Joe Girardi: Warm…
      Derek Jeter: Cleanup!?
      Joe Girardi: Warmer..
      Derek Jeter: What the hell! I’m not dropping anywhere past cleanup! What the hell do you think this is!? Where are the cameras! I’ve been punk’d, haven’t I? Girardi, you’re a sneaky bastard I tell ya.

      Aaaaaaaaaaaaaaaaand scene.

      • ZZ says:

        Why wasn’t Teix moved out of the 3rd spot in the lineup this season?

        • Mister Delaware says:

          And why isn’t Alex and his .337 OBP being moved out of cleanup?

          • whozat says:

            Perhaps he should be. Though, at least, he’s still providing pop.

            • Mister Delaware says:

              Not in a relative sense. His .205 isoP is 5th in the everyday lineup.

              (I don’t advocate moving Rodriguez to 7th or whatever his slashline would indicate. I’m agreeing with everyone who doesn’t think Jeter should be 9th.)

              • Wooderson says:

                i’ve always seen tex as a great 5th guy, sort of in place of matsui. not to say that he’s not a good 3 hitter though

        • whozat says:

          The odds of his decline being age-related are low, so the odds are he was going to bounce back, and he did.

        • Steve O. says:

          Derek Jeter’s skillset is very different from Teixeira’s. Jeter has to get on base for Teixeira and A-Rod and when he isn’t doing that, he isn’t very valuable to the team. Jeter’s production is almost entirely based on his AVG. The higher his AVG, the higher his OBP is. Since his AVG is living at .275, his OBP is a not ideal .336. He isn’t walking any less than he usually does, it’s that balls are falling in for hits like they used to.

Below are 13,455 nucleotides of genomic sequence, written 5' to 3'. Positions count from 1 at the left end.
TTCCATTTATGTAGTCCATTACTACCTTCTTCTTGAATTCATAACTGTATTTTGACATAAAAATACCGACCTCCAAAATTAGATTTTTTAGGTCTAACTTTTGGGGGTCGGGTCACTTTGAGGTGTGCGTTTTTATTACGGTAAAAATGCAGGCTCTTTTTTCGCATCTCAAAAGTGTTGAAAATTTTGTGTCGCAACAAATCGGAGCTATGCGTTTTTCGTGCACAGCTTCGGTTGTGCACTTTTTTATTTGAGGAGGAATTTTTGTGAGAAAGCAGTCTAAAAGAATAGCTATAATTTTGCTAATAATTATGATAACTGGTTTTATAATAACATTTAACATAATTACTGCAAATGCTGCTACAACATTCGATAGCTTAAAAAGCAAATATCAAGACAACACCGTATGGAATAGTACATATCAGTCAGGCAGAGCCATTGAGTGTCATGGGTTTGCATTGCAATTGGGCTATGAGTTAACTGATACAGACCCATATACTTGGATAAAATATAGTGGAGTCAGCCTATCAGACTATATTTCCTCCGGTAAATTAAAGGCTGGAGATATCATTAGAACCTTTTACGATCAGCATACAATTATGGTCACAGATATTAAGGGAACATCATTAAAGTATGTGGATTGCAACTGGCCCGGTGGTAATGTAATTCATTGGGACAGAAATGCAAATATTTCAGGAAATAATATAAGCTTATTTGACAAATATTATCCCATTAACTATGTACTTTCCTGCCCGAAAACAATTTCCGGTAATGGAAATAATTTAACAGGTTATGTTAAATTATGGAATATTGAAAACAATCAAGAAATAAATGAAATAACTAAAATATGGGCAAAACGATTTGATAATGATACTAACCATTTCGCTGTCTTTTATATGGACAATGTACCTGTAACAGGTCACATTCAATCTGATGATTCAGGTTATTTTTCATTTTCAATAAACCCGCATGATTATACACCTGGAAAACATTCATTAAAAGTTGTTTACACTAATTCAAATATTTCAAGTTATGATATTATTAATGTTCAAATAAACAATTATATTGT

Teixeira got the longer rope, but his slump seemed like a slump. Jeter’s season seems like it may actually be a declining player.

          • Steve O. says:

            Teixeira got the longer rope, but his slump seemed like a slump.

            Excuse me, Teixeira did not have a longer rope. Jeter’s rope is probably about the same as Teixeira’s, if not longer.

          • Pete says:

            all of that. Same for A-Rod. While I’m more concerned about him than I am Teix, Alex is and always has been a much more talented and multi-dimensional offensive player than Derek. Derek without his avg. is a fairly mediocre player, whereas Alex is, in the midst of his season since 1997, still wRC+ing 118. That’s a decent year for Jeter.

          • ZZ says:

            I am not sure what their skillset has to do with it.

            Teixiera killed this lineup for most of the season being in the 3 hole.

            Him remaining in the 3 hole through his struggles probably hurt his team more than Jeter did atop of the lineup.

            • Steve O. says:

              It’s not about who hurt the team more, it’s about approach. Derek Jeter was not working the count, and wasn’t hitting the ball in the air at all. Not a recipe for success. Teixeira is a notorious slow starter, so everyone was waiting for him to heat up. Which he did. Even in April/May Teixeira’s isoD was .164 with a babip of .148, which is ridiculous.

              Derek Jeter is stil “slumping.” I put it in quotes because at this point, can you really call it a slump? I think it’s more indicative of his true talent level.

      • What the hell! I’m not dropping anywhere past cleanup! What the hell do you think this is!?

        DON’T YOU KNOW WHO I AM??!?!??!? EAST F#$%$IN’ COUNTY!!!!!!!

        (picks up Ramiro Peña, throws him)

        • Tom Zig says:

          DON’T YOU KNOW WHO I AM??!?!??!? EAST F#$%$IN’ COUNTY!!!!!!!

          “Do you know who I am? I’m ****ing Snooki. You can’t do this to me – I’m ****ing Snooki. You guys are going to be sorry for this – release me!”

  5. The talk of Rickey and Vince and the 100 SB season got me perusing the all time SB single-season leaderboard: